Former Griffin Hotel, 1 Market Place, Kingston

From Historic England entry:

“Former Griffin Hotel, now shops and bars, and including the first-floor former Assembly Room. Early- mid C19, incorporating some earlier brickwork and with a range probably of the 1860s to rear. Stuccoed brick to front, with painted quoins, cornice and bands, stock brick to rear with red-brick dressings; slate roofs and brick stacks. Three storeys. Long front continuing round from the High Street towards the Market Place, thought originally to have been two buildings. Tripartite composition of three bays, then three-light bow front over late C20 entrance with two bays to right over former carriage entrance now infilled by late C20 shopfront. Upper floors have four-light sashes set in painted architraves, eared on the first floor and with keystones. New central entrance leads to rear shops, with on first floor former assembly room denoted by round-arched windows and glazing bars with a single transom.

Assembly room to rear stylistically of the 1860s, with elaborate plaster decoration. Lozenge-shaped room with arcade on inner wall matching fenestration opposite, with pilasters and round arches bearing plaster heads. The ceiling is a largely tripartite composition of a circle flanked by two diamonds, with central rosette. Doorcase with pediment and moulded architrave.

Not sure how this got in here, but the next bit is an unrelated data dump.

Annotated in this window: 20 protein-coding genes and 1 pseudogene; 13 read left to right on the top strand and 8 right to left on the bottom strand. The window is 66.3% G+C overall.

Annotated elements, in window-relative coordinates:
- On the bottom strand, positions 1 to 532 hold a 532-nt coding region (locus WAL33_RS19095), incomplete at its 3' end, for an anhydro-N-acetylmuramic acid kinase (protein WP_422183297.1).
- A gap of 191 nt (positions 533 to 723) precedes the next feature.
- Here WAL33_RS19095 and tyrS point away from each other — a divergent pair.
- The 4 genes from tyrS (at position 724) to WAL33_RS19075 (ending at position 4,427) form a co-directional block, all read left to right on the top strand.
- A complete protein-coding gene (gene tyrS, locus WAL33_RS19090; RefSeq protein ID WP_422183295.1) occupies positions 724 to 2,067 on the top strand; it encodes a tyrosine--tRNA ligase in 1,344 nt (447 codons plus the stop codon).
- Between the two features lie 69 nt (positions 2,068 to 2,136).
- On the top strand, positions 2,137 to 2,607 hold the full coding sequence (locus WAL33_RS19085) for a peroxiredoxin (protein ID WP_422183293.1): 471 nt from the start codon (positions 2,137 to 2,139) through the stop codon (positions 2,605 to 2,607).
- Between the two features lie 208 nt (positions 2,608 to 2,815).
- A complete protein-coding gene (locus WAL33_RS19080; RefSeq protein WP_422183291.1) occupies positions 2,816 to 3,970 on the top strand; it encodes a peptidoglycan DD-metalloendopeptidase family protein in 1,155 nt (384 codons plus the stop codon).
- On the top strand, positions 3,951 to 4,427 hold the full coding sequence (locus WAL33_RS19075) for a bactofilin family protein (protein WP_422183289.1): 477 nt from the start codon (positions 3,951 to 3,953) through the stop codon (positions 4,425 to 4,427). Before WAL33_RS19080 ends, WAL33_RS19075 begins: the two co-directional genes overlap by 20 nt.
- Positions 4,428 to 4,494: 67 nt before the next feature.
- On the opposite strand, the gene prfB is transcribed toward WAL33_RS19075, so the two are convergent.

The Griffin occupies a prominent location at the entrance to Kingston’s Market Square, and is recognisably a former coaching inn of early origins. In 1851 it was taken over by John Williams, who established the assembly room to the rear.”

When John Williams became the proprietor, writes Julian McCarthy, “He incorporated the Post House and he styled himself as a “Royal Postmaster” and mounted the royal coat of arms that is still displayed over the doorway.”.

Kingston Museum:

“An annual Shrove Tuesday football match was held in the Market Place from the late 18th century, lasting from 11am until 5pm, with a pancake lunch provided at the Griffin Hotel. It caused much havoc and disruption, and was banned in 1867.”

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